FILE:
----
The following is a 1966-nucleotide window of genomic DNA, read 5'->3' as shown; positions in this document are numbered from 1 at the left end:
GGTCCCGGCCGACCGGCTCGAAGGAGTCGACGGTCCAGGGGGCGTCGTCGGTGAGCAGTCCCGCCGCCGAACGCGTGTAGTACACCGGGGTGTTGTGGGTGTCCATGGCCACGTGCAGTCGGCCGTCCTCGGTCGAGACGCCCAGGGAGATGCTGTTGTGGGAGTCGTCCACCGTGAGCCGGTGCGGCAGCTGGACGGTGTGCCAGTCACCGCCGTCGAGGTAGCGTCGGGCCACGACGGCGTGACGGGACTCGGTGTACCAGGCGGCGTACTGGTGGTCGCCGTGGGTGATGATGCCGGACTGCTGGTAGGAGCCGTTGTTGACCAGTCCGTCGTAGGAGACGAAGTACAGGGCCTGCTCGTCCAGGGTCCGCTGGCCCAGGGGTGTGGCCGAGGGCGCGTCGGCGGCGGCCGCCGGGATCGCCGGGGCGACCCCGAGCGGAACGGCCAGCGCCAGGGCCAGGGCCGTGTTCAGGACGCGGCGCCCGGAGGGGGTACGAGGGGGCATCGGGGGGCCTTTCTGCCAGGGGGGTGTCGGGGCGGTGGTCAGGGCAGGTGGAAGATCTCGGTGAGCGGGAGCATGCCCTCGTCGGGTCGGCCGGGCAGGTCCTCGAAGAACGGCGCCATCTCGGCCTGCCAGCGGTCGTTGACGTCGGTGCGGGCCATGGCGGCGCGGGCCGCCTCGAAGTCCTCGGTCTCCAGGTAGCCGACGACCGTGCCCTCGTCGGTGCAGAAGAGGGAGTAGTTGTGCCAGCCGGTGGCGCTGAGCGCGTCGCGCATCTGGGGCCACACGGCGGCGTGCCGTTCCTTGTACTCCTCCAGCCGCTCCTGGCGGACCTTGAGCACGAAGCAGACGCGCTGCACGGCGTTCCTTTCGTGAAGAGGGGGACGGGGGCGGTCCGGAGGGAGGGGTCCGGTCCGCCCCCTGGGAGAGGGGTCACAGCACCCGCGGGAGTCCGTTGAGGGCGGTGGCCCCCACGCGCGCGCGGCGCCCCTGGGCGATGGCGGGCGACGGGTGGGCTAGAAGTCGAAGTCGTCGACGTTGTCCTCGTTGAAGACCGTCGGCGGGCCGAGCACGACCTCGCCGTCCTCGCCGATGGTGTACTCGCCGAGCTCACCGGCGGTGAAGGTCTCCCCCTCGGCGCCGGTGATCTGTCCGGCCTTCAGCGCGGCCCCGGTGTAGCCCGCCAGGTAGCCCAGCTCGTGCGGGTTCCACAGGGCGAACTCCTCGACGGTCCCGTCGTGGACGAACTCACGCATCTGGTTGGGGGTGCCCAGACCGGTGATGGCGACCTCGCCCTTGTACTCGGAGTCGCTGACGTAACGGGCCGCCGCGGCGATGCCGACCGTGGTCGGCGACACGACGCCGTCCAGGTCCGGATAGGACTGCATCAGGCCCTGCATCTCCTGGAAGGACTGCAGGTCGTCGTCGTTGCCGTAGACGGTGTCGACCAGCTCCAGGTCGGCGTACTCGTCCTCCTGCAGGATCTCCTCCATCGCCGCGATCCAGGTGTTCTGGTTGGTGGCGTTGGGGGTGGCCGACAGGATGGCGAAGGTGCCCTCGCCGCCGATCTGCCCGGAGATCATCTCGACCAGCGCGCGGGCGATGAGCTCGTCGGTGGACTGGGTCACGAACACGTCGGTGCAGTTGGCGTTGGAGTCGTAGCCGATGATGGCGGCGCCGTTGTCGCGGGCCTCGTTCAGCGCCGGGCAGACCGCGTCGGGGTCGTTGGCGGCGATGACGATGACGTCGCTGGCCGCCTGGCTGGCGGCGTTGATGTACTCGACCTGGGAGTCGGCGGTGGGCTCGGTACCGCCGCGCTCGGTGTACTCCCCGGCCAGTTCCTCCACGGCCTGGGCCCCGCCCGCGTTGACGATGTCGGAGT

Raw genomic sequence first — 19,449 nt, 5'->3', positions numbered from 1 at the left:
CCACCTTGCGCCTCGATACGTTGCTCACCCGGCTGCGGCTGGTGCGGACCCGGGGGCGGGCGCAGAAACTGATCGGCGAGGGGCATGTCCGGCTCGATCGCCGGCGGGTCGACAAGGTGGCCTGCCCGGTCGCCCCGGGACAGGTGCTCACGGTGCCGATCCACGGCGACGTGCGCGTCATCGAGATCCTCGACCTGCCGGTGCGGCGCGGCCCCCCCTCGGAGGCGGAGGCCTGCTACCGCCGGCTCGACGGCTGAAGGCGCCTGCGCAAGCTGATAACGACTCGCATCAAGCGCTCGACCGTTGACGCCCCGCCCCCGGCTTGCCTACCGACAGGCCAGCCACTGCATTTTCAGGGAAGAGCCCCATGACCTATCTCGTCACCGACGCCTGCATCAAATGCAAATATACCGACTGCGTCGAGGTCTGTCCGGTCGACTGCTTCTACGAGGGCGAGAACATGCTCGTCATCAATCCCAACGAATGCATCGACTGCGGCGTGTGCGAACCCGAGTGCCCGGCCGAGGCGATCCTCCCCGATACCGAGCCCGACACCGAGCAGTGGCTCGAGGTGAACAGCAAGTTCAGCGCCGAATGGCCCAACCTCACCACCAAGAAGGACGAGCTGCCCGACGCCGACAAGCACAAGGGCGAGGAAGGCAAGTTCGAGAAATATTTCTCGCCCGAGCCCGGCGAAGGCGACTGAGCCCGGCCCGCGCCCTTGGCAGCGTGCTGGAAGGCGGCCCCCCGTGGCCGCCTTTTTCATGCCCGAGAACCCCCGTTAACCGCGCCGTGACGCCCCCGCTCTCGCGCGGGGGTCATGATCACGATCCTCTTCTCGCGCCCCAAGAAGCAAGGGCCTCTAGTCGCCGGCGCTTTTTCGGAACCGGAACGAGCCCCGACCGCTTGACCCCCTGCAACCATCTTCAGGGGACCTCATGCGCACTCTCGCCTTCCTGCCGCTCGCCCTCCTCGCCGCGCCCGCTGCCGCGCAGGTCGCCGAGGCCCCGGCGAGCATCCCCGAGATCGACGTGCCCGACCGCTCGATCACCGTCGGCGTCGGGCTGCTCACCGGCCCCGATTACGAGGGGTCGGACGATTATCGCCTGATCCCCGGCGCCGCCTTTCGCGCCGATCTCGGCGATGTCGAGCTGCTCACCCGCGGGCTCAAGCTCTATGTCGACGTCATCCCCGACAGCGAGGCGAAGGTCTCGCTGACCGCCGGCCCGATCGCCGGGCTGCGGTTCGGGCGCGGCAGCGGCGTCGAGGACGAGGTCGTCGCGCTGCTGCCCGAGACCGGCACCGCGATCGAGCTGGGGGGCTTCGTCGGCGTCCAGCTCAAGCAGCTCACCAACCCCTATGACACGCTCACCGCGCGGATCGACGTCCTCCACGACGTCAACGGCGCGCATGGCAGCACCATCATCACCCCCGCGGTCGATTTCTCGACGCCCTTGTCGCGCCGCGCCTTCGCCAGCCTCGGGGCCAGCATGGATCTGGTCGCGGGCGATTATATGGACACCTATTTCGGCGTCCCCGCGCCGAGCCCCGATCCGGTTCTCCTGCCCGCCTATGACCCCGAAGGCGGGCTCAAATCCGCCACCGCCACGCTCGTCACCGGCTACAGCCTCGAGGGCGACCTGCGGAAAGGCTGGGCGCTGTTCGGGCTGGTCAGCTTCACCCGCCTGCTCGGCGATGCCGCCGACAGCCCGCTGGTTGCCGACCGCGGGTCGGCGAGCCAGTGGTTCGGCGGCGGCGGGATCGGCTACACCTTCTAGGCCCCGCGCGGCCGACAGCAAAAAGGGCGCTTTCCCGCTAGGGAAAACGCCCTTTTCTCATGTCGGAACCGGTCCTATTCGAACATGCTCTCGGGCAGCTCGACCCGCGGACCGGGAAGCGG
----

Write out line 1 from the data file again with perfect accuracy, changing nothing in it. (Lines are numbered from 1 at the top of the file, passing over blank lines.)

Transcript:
The following is a 1966-nucleotide window of genomic DNA, read 5'->3' as shown; positions in this document are numbered from 1 at the left end: